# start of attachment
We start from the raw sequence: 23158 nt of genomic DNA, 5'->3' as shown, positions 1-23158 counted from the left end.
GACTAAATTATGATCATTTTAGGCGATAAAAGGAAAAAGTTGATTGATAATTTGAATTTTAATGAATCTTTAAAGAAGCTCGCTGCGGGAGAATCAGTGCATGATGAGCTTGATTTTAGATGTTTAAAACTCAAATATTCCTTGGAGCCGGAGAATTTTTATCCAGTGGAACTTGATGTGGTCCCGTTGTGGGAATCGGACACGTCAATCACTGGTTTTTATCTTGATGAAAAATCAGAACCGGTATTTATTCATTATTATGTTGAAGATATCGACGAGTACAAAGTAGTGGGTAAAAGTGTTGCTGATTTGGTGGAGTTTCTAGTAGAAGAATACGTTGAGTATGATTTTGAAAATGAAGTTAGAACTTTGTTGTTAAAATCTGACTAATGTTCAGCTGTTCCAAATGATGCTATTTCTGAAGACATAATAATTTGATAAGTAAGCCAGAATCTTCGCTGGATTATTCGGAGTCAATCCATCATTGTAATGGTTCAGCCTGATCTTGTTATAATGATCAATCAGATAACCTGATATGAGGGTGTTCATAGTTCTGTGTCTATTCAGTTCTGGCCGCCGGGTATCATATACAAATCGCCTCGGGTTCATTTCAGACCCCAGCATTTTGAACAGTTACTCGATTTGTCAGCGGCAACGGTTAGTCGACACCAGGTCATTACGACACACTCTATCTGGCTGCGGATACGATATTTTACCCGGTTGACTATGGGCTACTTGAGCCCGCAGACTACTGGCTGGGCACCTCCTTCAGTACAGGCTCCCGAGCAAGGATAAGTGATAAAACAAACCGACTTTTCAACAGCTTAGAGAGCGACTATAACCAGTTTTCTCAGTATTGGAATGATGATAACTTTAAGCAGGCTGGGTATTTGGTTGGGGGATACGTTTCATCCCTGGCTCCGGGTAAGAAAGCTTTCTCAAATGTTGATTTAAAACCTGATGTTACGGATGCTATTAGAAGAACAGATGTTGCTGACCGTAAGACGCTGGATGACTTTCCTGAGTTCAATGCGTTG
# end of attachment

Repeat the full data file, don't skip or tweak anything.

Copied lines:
We start from the raw sequence: 23158 nt of genomic DNA, 5'->3' as shown, positions 1-23158 counted from the left end.
GACTAAATTATGATCATTTTAGGCGATAAAAGGAAAAAGTTGATTGATAATTTGAATTTTAATGAATCTTTAAAGAAGCTCGCTGCGGGAGAATCAGTGCATGATGAGCTTGATTTTAGATGTTTAAAACTCAAATATTCCTTGGAGCCGGAGAATTTTTATCCAGTGGAACTTGATGTGGTCCCGTTGTGGGAATCGGACACGTCAATCACTGGTTTTTATCTTGATGAAAAATCAGAACCGGTATTTATTCATTATTATGTTGAAGATATCGACGAGTACAAAGTAGTGGGTAAAAGTGTTGCTGATTTGGTGGAGTTTCTAGTAGAAGAATACGTTGAGTATGATTTTGAAAATGAAGTTAGAACTTTGTTGTTAAAATCTGACTAATGTTCAGCTGTTCCAAATGATGCTATTTCTGAAGACATAATAATTTGATAAGTAAGCCAGAATCTTCGCTGGATTATTCGGAGTCAATCCATCATTGTAATGGTTCAGCCTGATCTTGTTATAATGATCAATCAGATAACCTGATATGAGGGTGTTCATAGTTCTGTGTCTATTCAGTTCTGGCCGCCGGGTATCATATACAAATCGCCTCGGGTTCATTTCAGACCCCAGCATTTTGAACAGTTACTCGATTTGTCAGCGGCAACGGTTAGTCGACACCAGGTCATTACGACACACTCTATCTGGCTGCGGATACGATATTTTACCCGGTTGACTATGGGCTACTTGAGCCCGCAGACTACTGGCTGGGCACCTCCTTCAGTACAGGCTCCCGAGCAAGGATAAGTGATAAAACAAACCGACTTTTCAACAGCTTAGAGAGCGACTATAACCAGTTTTCTCAGTATTGGAATGATGATAACTTTAAGCAGGCTGGGTATTTGGTTGGGGGATACGTTTCATCCCTGGCTCCGGGTAAGAAAGCTTTCTCAAATGTTGATTTAAAACCTGATGTTACGGATGCTATTAGAAGAACAGATGTTGCTGACCGTAAGACGCTGGATGACTTTCCTGAGTTCAATGCGTTG